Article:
"I Am What I Am" is such an ubiquitous -- especially the dance remix -- anthem around Pride that we forget where it came from and what it once meant. The production of La Cage aux Folles
that is running at the Royal Alexandra Theatre reminds us; Christopher Sieber, magnificently embodying the larger-than-life and unapologetically flaming Albin, rips the roof off the theatre with a defiant and heartbreaking rendition that closes the first act. The work of gay liberation is still far from over, and while we have made huge strides since the days when first the film and then the musical version of this innocuous yet subversive comedy became mainstream hits, there's still work to be done and laughs to be had.
The plot will be familiar to most gays, and the songs, courtesy of Jerry Herman, are familiar simply by virtue of their tuneful adherence to the classic Broadway formula. It's what this production attempts to do with the material that is radical. Instead of the big overwhelming glitz of the original production -- "We're here, we're queer, and we're so loud and covered in fabulous sequins you'll have no choice but to get used to it" -- the theatre is transformed into a somewhat realistic version of an upscale drag club on the French Riviera. The concept is successful on one level: making the audience part of the audience brings the gay right into one's lap where it can't be ignored. It is unsuccessful on another: people have paid big bucks for a big show, so the numbers have to be spectacular, and the kibitzing between the dancers and the reliance on tacky realism as an excuse for flubbed notes and moves -- quite probably deliberately choreographed -- is distracting and contradictory.
Sieber has to balance difficult demands -- he is playing a drag queen who is past her prime but is still required to stop the show on several occasions. To create a believable, and lovable, character out of that is an accomplishment not to be underestimated. That is the other imbalance in the show; the drag queens are the heroes, but they are also the objects of ridicule. Feminity is celebrated but is also the butt of the jokes. A gay audience can treat it as a winking joke, but it is hard not to be conscious of the straights who outnumber us even at this gayest of all musicals. This is where the casting of George Hamilton is a stroke of genius. The man is a movie star and a Hollywood legend, and while his acting is wooden, his dancing nonexistent and his singing shaky, his charisma carries over off the stage and the audience is with him every step of the way. It is either a very sly performance or a carefully calibrated directorial choice: Hamilton seems out of his depth until the finale, where he rallies and becomes a full-fledged song-and-dance man, but before then he has created a naturalistic portrait of a man who just happens to be in love with the outrageous and -- literally, in one case -- spotlight-hogging Albin. Hamilton's eyes are full of love, he seems utterly unfazed by whatever sexual shenanigans happen around him, he touches with familiarity, and the final kiss seems a natural progression: we believe that these two men have spent 20 years together, and that makes hot homo love as natural as apple pie. It's hard not to have qualms about a straight movie star playing gay, but either Hamilton's heart is in the right place -- he has been quoted as saying the role is an homage to his closeted brother -- or his abilities as an actor have been severely underestimated.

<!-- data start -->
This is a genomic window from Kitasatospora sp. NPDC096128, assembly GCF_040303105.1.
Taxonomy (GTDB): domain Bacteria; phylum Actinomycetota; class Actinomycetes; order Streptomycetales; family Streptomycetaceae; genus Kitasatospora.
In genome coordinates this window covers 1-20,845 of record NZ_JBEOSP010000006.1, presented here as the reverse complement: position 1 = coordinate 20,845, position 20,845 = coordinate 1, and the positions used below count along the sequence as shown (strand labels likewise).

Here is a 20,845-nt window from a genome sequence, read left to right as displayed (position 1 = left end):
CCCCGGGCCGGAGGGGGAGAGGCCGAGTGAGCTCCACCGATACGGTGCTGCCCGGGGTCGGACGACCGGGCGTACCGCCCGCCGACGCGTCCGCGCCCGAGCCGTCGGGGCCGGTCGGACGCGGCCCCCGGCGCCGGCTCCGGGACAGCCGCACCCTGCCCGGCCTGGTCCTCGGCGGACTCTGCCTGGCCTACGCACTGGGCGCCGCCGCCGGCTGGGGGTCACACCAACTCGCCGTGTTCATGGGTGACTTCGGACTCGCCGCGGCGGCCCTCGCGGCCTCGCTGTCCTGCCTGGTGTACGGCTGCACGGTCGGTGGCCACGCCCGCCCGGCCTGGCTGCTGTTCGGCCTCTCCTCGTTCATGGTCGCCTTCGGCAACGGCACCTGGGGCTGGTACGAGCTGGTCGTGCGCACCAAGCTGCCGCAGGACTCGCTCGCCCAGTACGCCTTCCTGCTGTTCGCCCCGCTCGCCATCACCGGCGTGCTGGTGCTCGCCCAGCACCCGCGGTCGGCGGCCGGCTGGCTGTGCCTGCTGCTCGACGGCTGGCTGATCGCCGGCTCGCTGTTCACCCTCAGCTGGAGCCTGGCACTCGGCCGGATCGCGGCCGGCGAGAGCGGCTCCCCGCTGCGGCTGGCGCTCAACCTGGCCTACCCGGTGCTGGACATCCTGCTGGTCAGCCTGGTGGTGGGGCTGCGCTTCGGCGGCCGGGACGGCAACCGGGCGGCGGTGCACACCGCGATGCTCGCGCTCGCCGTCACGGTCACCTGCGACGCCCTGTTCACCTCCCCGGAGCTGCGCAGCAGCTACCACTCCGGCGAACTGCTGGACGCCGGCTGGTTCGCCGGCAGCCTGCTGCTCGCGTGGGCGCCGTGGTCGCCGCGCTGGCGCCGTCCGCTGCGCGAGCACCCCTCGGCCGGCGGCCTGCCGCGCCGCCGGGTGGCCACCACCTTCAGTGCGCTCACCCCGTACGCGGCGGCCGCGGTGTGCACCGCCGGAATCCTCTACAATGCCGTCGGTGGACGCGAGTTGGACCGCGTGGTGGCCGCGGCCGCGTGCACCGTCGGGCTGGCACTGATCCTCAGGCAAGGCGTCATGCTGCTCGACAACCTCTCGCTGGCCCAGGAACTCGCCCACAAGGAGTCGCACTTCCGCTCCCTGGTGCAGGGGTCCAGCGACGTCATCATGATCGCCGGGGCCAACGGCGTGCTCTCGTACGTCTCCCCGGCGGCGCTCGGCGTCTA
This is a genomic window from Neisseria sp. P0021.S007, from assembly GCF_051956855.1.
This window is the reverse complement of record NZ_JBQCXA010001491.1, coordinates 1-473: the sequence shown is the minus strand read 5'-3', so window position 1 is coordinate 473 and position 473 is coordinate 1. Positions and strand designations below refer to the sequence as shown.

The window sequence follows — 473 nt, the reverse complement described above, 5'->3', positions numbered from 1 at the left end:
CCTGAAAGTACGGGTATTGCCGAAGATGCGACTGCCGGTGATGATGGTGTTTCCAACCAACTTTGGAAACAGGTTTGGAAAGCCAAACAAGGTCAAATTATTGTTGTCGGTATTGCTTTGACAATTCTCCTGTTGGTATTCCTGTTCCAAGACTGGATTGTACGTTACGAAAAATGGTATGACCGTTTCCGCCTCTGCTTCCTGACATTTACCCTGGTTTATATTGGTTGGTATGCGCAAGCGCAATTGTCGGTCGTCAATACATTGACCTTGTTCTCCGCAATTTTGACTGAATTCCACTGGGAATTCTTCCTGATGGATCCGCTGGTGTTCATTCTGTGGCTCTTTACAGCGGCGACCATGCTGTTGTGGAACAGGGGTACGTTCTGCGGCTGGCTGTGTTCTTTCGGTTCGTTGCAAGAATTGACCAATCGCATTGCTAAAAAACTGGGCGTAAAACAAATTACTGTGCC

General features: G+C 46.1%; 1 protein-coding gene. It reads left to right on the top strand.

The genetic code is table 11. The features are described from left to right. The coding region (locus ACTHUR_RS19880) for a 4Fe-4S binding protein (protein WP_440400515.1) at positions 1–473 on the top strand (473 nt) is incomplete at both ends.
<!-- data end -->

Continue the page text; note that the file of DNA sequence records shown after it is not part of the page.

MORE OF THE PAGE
The showgirls are fabulous and risqué enough to almost shock. Jeigh Madjus turns flamboyance into strength and steals every scene he is in. The heterosexual characters do what they can with what they are given, but it is impossible to upstage a drag queen, even when, in the case of Michael Lowney as the son, you unleash a powerhouse voice that rattles the rafters. Best of all, everyone leaves the theatre humming "I Am What I Am" and meaning it.
La Cage aux Folles runs till Sun, Nov 18 at the Royal Alexandra Theatre, 260 King St W.